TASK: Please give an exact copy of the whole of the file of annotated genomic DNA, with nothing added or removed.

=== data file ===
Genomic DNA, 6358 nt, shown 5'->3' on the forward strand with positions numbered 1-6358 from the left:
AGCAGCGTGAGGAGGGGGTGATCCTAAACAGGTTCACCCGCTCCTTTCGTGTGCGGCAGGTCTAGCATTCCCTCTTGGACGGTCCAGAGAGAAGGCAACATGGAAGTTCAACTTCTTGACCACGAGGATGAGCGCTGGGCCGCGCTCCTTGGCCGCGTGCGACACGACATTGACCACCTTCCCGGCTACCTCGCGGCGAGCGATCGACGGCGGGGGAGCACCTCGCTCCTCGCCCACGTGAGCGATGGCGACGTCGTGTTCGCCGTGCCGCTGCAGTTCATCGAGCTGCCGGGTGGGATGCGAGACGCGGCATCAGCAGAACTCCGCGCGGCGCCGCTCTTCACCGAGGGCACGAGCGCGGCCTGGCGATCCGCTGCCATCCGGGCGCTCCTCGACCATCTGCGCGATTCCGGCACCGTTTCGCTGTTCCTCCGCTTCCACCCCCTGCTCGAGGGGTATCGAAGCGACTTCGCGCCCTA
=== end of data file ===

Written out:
Genomic DNA, 6358 nt, shown 5'->3' on the forward strand with positions numbered 1-6358 from the left:
AGCAGCGTGAGGAGGGGGTGATCCTAAACAGGTTCACCCGCTCCTTTCGTGTGCGGCAGGTCTAGCATTCCCTCTTGGACGGTCCAGAGAGAAGGCAACATGGAAGTTCAACTTCTTGACCACGAGGATGAGCGCTGGGCCGCGCTCCTTGGCCGCGTGCGACACGACATTGACCACCTTCCCGGCTACCTCGCGGCGAGCGATCGACGGCGGGGGAGCACCTCGCTCCTCGCCCACGTGAGCGATGGCGACGTCGTGTTCGCCGTGCCGCTGCAGTTCATCGAGCTGCCGGGTGGGATGCGAGACGCGGCATCAGCAGAACTCCGCGCGGCGCCGCTCTTCACCGAGGGCACGAGCGCGGCCTGGCGATCCGCTGCCATCCGGGCGCTCCTCGACCATCTGCGCGATTCCGGCACCGTTTCGCTGTTCCTCCGCTTCCACCCCCTGCTCGAGGGGTATCGAAGCGACTTCGCGCCCTA